The week began with a huge rally. Then came three days of brutal losses. On Friday, despite lingering concerns about market bubbles, investors finished the week with a big win.
MANHATTAN (CN) — Friday’s market was a microcosm of the wild swings seen earlier in the week, with indices initially dropping sharply before gaining to close out the day’s trading on a high note.
Dropping about 150 points in morning trading, by the closing bell the Dow Jones Industrial Average pulled up its britches to gain 573 points, a 1.8% increase. The S&P 500 had a similar outing, gaining 1.9% for the day despite early losses.
The Nasdaq, which is just 30 points above where it started at the beginning of the year and which has suffered the worst of the three indices in recent weeks, also was able to stay in the black, gaining 1.5% for the day.
The day’s crazy trading mimicked the week’s wild swings. Monday’s markets were incredibly positive, with U.S. indices rocketing up 2% to 3%. As the week dragged on, however, persistent concerns about inflation, a rocky jobs outlook and bond yields all conspired to send investors back into bear mode.
The steepest drop came on Thursday, after Federal Reserve Chair Jerome Powell noted at a Wall Street Journal conference inflation would likely increase later this year but refused to commit to increasing interest rates. The comments caused investors, who have struggled to price in potential bubbles, to begin a fresh round of selloffs.
The comments also caused bond yields to increase, with the 10-year Treasury ending Thursday once again above 1.5%.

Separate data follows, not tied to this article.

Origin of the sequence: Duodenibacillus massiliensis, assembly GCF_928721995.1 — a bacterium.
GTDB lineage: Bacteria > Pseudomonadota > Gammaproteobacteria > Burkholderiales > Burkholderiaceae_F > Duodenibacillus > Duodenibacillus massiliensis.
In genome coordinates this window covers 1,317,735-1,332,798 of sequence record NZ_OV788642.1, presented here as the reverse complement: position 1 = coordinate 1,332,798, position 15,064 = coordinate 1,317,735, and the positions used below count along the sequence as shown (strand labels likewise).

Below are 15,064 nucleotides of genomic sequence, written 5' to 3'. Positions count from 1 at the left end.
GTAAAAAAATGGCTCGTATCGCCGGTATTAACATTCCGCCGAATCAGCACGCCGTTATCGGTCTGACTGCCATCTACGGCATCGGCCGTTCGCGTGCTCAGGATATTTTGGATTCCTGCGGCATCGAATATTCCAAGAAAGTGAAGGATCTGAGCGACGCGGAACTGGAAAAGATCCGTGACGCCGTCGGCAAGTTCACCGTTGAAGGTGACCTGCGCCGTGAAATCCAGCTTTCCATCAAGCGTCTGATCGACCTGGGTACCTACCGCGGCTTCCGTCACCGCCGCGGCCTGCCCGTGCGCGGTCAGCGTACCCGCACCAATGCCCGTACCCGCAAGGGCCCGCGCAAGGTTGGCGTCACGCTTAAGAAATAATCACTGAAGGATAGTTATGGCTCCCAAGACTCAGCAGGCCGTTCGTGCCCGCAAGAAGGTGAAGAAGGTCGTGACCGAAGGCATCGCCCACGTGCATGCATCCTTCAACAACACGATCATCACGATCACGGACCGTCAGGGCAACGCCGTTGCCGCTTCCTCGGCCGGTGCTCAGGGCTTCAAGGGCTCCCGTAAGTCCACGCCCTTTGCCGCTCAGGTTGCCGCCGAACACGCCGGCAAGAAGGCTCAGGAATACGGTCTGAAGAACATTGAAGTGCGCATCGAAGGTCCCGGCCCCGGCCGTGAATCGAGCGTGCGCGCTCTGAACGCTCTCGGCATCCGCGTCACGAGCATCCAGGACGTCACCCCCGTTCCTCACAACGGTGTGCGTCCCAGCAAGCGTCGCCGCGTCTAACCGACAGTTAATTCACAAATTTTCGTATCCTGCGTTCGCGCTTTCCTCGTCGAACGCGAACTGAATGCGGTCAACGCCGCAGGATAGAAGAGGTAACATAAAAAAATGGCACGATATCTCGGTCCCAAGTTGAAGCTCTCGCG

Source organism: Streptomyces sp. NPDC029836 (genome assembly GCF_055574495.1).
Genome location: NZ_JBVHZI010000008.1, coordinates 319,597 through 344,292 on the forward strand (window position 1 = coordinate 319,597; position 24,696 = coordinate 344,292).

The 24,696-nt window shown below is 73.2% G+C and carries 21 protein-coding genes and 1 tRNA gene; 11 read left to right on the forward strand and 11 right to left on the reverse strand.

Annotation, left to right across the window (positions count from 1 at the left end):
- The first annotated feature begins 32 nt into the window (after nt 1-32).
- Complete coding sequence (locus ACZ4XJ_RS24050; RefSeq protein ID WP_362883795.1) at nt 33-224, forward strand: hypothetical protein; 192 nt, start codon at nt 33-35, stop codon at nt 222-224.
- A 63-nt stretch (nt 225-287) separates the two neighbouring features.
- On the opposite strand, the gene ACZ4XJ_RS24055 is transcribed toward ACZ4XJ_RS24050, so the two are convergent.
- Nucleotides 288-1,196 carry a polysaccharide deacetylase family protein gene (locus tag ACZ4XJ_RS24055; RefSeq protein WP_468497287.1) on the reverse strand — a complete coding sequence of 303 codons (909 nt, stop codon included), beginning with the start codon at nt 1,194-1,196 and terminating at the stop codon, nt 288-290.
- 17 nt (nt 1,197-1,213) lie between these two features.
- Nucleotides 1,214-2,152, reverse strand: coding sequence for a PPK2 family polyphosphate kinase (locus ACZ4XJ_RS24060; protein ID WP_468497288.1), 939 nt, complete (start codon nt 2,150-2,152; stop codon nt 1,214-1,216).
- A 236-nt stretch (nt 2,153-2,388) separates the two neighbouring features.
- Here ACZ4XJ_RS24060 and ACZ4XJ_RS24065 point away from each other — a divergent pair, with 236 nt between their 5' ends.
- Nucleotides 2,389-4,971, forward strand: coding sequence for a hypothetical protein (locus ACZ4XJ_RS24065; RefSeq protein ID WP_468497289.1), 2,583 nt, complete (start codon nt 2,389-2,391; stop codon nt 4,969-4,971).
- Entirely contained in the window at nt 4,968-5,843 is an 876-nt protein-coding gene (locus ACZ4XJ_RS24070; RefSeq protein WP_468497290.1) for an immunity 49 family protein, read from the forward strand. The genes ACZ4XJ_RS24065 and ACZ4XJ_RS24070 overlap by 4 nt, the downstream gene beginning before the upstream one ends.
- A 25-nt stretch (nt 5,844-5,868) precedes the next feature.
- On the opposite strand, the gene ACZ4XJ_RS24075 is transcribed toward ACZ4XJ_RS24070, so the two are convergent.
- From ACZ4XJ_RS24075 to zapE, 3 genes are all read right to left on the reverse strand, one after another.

Bond yields have continued to vex equity investors, particularly those heavily invested in technology stocks. Yields for 10-year Treasury bonds, a key metric for the bond market, topped 1.6% on Friday before settling down to 1.5%.
According to Tom Essaye of the Sevens Report, the core issue with bond yields has been economic growth. “Due to economic re-openings, stimulus, and vaccine optimism, global investors are pricing in a huge jump in economic growth,” he wrote in a Thursday investor’s note. “That is why yields are rising. And, that expectation of better growth is causing the unwind of last year’s flood into tech shares.”
Tech stocks were a lifeline for many investors during the early days of the pandemic, as lockdowns actually benefited those companies. Further, Essaye says, investors may be kicking Big Tech to the road now that the economy is improving and moving into “cheaper” sectors.
“The looming reopening of the economy and acceleration in economic growth means investors can get exposure to earnings growth in sectors that aren’t as richly valued as tech,” he wrote. “In a growing economy, financials, industrials, energy, and materials sectors can enjoy earnings growth, and those sectors trade at a much lower valuation than tech.”
On the employment front, even as overall jobs are coming back, some sectors continue to lag and the economy is 9.5 million jobs short of where it was pre-pandemic. The Bureau of Labor Statistics reported Friday the United States added 379,000 jobs last month, with the unemployment rate remaining around 6.2%.